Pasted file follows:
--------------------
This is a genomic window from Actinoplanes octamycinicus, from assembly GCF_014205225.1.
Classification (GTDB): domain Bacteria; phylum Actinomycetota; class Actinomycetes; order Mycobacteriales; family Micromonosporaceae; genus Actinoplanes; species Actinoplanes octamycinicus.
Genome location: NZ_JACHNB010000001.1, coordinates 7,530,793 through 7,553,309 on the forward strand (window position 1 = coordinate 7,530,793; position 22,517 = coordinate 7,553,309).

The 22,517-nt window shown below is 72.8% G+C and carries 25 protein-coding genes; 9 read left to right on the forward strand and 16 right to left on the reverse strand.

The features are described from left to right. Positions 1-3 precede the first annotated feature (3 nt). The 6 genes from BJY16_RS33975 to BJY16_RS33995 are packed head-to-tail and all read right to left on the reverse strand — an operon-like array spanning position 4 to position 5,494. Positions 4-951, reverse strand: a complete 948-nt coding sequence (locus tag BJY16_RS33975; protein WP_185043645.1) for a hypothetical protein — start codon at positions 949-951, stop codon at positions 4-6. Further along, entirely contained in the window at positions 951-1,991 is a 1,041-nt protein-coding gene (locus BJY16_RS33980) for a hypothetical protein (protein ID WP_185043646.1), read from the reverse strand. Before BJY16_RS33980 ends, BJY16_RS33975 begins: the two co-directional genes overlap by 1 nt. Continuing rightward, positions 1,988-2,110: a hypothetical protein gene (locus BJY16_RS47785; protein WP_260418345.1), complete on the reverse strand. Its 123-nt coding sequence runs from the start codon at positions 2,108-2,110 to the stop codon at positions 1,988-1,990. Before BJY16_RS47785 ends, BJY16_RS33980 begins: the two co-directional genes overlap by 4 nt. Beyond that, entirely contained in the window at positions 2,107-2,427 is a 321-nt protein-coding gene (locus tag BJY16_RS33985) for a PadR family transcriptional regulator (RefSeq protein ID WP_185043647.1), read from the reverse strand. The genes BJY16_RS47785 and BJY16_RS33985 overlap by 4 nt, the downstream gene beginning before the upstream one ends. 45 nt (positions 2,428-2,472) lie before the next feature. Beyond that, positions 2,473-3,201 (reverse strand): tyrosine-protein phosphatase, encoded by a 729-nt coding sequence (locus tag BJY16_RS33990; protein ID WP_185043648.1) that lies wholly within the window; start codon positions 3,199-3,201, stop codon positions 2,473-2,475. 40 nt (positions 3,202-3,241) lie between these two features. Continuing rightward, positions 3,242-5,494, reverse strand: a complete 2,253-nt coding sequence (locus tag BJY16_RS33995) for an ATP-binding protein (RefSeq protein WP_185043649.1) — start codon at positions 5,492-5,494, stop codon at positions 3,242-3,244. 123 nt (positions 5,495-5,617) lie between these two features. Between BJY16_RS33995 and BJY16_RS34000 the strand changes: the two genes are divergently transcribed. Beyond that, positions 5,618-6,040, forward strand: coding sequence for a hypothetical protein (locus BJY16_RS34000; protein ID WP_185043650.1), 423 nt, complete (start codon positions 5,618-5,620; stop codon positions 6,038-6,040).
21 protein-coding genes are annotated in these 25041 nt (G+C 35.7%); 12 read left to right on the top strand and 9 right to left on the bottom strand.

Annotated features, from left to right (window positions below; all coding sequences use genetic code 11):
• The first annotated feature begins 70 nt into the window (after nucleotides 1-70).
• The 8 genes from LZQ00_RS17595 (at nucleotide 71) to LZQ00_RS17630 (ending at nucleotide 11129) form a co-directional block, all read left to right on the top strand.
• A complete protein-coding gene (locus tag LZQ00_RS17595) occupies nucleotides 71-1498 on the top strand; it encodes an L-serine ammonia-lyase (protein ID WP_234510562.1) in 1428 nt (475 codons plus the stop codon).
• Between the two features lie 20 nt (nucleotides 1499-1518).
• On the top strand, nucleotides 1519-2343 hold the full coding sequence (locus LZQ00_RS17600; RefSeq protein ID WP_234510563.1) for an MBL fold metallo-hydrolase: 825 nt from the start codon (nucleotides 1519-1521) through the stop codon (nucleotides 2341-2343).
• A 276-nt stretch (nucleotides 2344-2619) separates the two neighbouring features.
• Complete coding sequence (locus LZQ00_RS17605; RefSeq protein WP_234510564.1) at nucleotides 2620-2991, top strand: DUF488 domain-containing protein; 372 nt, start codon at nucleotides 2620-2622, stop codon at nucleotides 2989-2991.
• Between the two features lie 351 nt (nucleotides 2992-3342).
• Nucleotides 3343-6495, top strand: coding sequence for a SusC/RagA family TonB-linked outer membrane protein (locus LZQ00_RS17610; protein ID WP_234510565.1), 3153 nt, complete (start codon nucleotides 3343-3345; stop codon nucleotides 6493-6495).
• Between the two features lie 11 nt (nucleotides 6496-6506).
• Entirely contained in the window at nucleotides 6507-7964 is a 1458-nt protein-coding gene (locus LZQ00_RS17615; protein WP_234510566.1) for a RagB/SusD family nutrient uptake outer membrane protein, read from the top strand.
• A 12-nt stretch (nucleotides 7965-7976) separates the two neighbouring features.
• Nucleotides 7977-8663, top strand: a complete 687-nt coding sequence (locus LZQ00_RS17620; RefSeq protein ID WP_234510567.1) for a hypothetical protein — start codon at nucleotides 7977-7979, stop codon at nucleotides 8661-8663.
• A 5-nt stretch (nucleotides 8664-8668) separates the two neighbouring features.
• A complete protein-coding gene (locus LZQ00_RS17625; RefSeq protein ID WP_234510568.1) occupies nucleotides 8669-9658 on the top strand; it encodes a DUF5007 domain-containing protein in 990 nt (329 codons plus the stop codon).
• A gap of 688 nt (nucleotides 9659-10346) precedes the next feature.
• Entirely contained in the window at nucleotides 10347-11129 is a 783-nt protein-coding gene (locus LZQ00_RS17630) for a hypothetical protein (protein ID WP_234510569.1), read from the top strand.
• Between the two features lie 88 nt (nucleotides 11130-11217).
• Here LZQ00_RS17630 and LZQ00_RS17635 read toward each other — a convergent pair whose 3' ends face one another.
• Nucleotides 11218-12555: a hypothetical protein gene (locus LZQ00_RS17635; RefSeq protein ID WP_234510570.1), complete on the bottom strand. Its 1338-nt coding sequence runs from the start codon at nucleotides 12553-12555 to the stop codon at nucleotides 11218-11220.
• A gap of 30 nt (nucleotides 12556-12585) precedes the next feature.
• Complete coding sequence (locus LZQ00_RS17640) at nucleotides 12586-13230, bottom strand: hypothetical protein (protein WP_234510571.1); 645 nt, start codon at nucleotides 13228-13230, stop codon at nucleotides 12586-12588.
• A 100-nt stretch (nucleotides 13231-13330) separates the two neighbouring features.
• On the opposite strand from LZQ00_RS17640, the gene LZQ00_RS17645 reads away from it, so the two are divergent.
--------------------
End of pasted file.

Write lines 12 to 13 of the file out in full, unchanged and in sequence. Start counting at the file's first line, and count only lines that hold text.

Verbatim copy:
• On the top strand, nucleotides 1519-2343 hold the full coding sequence (locus LZQ00_RS17600; RefSeq protein ID WP_234510563.1) for an MBL fold metallo-hydrolase: 825 nt from the start codon (nucleotides 1519-1521) through the stop codon (nucleotides 2341-2343).
• A 276-nt stretch (nucleotides 2344-2619) separates the two neighbouring features.